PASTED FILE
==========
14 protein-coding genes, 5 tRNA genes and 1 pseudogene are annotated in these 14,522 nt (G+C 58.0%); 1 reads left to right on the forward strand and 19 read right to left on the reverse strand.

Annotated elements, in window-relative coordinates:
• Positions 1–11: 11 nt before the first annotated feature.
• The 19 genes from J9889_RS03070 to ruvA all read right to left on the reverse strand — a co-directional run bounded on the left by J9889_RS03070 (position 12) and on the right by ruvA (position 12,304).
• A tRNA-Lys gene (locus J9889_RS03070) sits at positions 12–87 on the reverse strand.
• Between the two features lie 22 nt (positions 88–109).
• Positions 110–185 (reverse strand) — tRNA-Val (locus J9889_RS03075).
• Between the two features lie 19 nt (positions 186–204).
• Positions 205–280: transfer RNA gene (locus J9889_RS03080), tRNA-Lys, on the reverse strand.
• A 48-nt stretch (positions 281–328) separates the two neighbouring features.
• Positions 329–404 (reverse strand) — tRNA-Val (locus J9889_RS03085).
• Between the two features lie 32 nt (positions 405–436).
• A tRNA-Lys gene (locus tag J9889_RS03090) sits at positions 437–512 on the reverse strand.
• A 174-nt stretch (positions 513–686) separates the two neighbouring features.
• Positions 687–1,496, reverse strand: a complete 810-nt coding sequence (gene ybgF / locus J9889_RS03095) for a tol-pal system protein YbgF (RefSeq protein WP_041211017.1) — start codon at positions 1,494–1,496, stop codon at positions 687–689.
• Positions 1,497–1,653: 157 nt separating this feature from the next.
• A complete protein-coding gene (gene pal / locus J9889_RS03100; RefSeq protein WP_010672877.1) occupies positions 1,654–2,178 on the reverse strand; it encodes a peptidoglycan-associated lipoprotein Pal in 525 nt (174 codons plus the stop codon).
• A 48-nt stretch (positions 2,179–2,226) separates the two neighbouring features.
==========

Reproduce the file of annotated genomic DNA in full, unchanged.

14 protein-coding genes, 5 tRNA genes and 1 pseudogene are annotated in these 14,522 nt (G+C 58.0%); 1 reads left to right on the forward strand and 19 read right to left on the reverse strand.

Annotated elements, in window-relative coordinates:
• Positions 1–11: 11 nt before the first annotated feature.
• The 19 genes from J9889_RS03070 to ruvA all read right to left on the reverse strand — a co-directional run bounded on the left by J9889_RS03070 (position 12) and on the right by ruvA (position 12,304).
• A tRNA-Lys gene (locus J9889_RS03070) sits at positions 12–87 on the reverse strand.
• Between the two features lie 22 nt (positions 88–109).
• Positions 110–185 (reverse strand) — tRNA-Val (locus J9889_RS03075).
• Between the two features lie 19 nt (positions 186–204).
• Positions 205–280: transfer RNA gene (locus J9889_RS03080), tRNA-Lys, on the reverse strand.
• A 48-nt stretch (positions 281–328) separates the two neighbouring features.
• Positions 329–404 (reverse strand) — tRNA-Val (locus J9889_RS03085).
• Between the two features lie 32 nt (positions 405–436).
• A tRNA-Lys gene (locus tag J9889_RS03090) sits at positions 437–512 on the reverse strand.
• A 174-nt stretch (positions 513–686) separates the two neighbouring features.
• Positions 687–1,496, reverse strand: a complete 810-nt coding sequence (gene ybgF / locus J9889_RS03095) for a tol-pal system protein YbgF (RefSeq protein WP_041211017.1) — start codon at positions 1,494–1,496, stop codon at positions 687–689.
• Positions 1,497–1,653: 157 nt separating this feature from the next.
• A complete protein-coding gene (gene pal / locus J9889_RS03100; RefSeq protein WP_010672877.1) occupies positions 1,654–2,178 on the reverse strand; it encodes a peptidoglycan-associated lipoprotein Pal in 525 nt (174 codons plus the stop codon).
• A 48-nt stretch (positions 2,179–2,226) separates the two neighbouring features.